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Four Verbs That Change Meaning in the Preterite

written by: Eric W. Vogt • edited by: Rebecca Scudder • updated: 3/2/2012

Poder, querer, saber and conocer -- four high-frequency verbs which, when used in the preterite, do not mean what they normally mean. Better yet: when an English speaker wants to mean finished, succeeded, found out or met, then use the preterite of these verbs.

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    What happens to Poder, Querer, Saber and Conocer in the Preterite?

    If you understand the preterite as the tense that advances action, as the tense that reports an action as having happened or not, then this will come easily. The preterite is one of the two aspects of the past tense that is used to show the beginning or the end of an action in the past -- or the action as over and done. If that is clear, then the reason why these four verbs change meaning will come easily.

    In otherwords, the preterite is used to express the perception of an action as finished: Comí la ensalada. (I ate the salad.) There is no salad left; this is done. It is also used if the onset or ending of an action is mentioned: Empecé a comer a las dos. (I satrted eating at two.) OR: Juan salió a las tres. (John left at three.)

    Using this logic, if used in the preterite, the auxiliary verb PODER (indicating ability), must be focusing on one particular moment. Since the verb means to be able to, or can, then, if concentrated on a particular moment, it conveys the idea of either succeeding (it happened) or failing (it didn't happen): Juan pudo abrir la caja. (John succeeded in opening the box.) OR: Juan no pudo arreglar el carro. (John failed to/couldn't fix the car.) The idea of capacity is concentrated into a moment in which it has to happen or not.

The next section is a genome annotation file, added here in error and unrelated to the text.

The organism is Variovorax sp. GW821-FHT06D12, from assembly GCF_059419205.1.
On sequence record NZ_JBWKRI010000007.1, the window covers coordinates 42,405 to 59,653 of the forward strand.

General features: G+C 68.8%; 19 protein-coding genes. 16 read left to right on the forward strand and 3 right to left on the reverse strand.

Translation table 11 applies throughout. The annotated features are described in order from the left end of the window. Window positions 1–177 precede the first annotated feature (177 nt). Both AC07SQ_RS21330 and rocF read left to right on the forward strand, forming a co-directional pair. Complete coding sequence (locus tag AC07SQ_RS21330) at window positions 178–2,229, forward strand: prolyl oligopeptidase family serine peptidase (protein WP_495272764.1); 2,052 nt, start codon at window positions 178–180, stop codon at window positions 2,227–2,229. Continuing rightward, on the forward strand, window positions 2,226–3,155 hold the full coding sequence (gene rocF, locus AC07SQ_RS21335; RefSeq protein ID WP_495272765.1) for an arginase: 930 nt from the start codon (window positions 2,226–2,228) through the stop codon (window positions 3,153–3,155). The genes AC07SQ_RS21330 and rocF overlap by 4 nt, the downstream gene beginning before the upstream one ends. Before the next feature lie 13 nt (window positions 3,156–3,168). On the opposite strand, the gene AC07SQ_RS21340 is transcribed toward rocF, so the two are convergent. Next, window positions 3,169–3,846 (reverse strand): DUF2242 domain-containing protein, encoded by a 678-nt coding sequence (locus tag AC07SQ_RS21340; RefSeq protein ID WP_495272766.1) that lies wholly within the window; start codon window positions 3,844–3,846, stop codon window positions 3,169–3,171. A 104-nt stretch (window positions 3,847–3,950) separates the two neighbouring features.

The auxiliary verb QUERER (indicating desire), likewise focuses its energy on a moment in time in which either one wills to do something or wills not to. Hence, the affirmative of querer in the preterite answers to the English verb to try and the negative to refuse. Examples: Quise nadar una milla. (I tried to swim a mile.) OR María no quiso salir con Juan. (Mary refused to go out with John.) In addition to tried, the English verb attempted to is another situation in which the preterite of QUERER will be used.

    SABER and CONOCER are unaffected by whether they are positive or negative. SABER, in keeping with its function of referring to learning about facts, means either to find out or to not find out. CONOCER, in keeping with its function of being famliiar with people, means to meet or to not not meet. Examples: Supe la verdad sobre tu hermana. (I found out the truth about your sister.) And: Conocí a Teresa anoche. (I met Teresa last night.)

    When the primary meanings of these four verbs are needed: being able, wanting, knowing (information) or knowing (people), the imperfect must be used.